Interaction between the movie and game industry comes in three ways: movie companies that try and establish gaming studios, movie auteurs who become involved in game projects and then game companies who try to establish effect / movie related studios. The first has been met with arguable successes a few times but also with definitive failures. Lucas Arts is an obvious example of the arguable success. The games they have made in their early history were significant and made large contributions to the growing gaming industry. (My favorites are Day of the Tentacle and Full Throttle.) However, past those golden years (after they restructured and let go most of there old 2D / adventure staff) things have been increasingly volatile at the company. They go through regular waves of growth and shrinkage - the most recent during this month. The games are still well received but at the same time the company has become a point of concern for people working in the industry due to the cyclical pattern of their studio employment. While Lucas Arts has been a commercial success, I would argue that due to their method of employment, we would have to temper that success with concern about it as a place of stable employment. I have heard of other attempts but since I have not heard of shipping titles, I am assuming that things did not go well for the most part. Digital Domain started a gaming studio and I have not heard of anything from them in some time. To my knowledge, Dreamworks has been involved in some projects but only as related to their own IP. Disney at least is a player at the financial level (investing in various larger groups) but directly as a corporation has not made much traction outside of their own IP (and arguable other people have done much better with the IP than Disney themselves). Overall I think the problem is that the expectations are mismanaged and there is a belief by this movie studios that there should be a significant amount of skill cross over. However, both in terms of the creative and in the technical development, there is little cross over in skill set. The result is tumultuous and generally leads to projects being terminated. I think there is potential there to be tapped but care has to be made to mange the expectations, understand the limited skill set cross over, and determine if there really is sufficient business reasons for such a lateral (and significant) shift in growth direction.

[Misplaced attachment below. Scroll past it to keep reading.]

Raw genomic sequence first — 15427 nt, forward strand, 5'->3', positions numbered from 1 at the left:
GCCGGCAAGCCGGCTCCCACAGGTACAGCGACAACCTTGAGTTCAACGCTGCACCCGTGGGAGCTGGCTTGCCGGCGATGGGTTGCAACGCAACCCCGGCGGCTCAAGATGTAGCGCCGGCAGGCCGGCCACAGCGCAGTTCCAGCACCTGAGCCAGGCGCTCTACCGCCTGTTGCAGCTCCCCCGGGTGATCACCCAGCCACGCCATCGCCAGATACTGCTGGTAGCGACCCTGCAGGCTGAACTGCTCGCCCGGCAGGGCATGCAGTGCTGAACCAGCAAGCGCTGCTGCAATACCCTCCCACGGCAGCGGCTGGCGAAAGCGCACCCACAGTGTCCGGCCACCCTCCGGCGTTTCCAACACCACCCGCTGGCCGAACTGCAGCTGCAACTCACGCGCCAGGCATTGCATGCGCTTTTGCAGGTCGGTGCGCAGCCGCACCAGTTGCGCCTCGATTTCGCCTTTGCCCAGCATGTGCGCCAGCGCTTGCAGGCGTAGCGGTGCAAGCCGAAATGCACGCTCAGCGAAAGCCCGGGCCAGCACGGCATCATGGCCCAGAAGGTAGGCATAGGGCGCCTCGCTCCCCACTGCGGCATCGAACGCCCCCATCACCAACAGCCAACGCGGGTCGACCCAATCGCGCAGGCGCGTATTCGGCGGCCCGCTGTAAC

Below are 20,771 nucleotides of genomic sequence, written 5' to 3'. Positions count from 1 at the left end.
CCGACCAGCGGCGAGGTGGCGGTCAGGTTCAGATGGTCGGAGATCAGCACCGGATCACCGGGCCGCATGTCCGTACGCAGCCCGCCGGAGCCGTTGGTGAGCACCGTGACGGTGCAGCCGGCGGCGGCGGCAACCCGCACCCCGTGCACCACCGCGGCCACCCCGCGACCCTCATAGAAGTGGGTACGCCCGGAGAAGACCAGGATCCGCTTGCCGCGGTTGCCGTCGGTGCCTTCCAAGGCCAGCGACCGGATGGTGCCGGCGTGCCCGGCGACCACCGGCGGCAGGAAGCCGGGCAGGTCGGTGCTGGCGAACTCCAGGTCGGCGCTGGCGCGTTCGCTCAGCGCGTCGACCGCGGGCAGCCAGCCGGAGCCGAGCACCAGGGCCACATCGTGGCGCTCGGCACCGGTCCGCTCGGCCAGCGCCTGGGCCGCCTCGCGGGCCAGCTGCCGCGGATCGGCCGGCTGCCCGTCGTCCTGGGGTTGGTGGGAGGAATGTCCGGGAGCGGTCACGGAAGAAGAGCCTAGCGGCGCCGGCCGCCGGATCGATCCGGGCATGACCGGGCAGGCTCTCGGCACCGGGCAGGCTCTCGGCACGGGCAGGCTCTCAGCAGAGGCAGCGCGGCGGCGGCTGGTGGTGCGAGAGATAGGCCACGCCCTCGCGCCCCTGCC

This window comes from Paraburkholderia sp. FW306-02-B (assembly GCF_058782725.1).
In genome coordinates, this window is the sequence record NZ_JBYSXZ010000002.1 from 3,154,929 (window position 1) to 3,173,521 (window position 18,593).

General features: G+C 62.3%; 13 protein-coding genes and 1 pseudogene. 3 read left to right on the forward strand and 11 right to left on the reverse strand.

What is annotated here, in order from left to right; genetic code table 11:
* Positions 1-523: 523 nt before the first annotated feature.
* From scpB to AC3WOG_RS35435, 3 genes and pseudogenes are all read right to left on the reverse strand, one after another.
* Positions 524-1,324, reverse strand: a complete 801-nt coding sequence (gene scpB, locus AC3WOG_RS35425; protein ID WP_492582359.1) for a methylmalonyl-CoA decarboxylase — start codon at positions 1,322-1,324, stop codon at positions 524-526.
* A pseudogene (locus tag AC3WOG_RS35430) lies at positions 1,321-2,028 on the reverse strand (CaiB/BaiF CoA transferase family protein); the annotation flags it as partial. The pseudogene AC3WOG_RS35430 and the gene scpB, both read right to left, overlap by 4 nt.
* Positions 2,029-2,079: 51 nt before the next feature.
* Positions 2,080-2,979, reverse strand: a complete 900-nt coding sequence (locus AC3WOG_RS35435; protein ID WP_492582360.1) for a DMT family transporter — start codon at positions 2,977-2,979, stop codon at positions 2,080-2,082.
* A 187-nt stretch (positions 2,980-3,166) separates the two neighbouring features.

Most of the time when movie personas are involved in gaming project it is primarily for marketing reasons. When it becomes more involved than that the skill set cross over and expectations generally lead to problems. I am not surprised that EA had to cancel the Spielburg game recently. I have great respect for his movies but without firm experience in the gaming industry it is hard to set expectations and manage those expectations for what can be done in this medium. I have had friends work with known authors for game scripts, and other than providing a back history they usually do not have the background for generating the massive quantity of text required for interactive fiction. Specifically, novelist are much more used to controlling the level of detail, pacing and world description that is hard to do when the player is such an integral part of controlling the experience. There is definitely a different skill set required for creating game content. On the other side I have worked on teams that worked out very well with outside talent. On one of my projects we received a lot of very useful art direction feedback and information through out the development of the project which allowed us to make a high quality game. I guess my feeling on the subject is that there is a lot of possibility for such collaboration but they need to remain collaborations. People coming in from outside of the industry should be looking to work with and through people with that experience rather than directly on the project itself.
The third way that the two industries collide is when game studios start working as effect houses. This is a more recent development, pursued most actively by Ubisoft. They were very vocal about their contributions to the Avatar movie and have established a plan to have their new Toronto studio does cross-blended development. I think this will prove to be interesting, but I have no real feedback on this right now.
Take Away: There is strong potential for collaboration between movie and game industries. These relationships need to be managed well, with focus on controlling expectations. The current track record for these relationships has been fairly negative but should be improving. We are starting to see game studios starting to work in the movie industry, as opposed to the previous more common practice of the movie industry working in the game industry.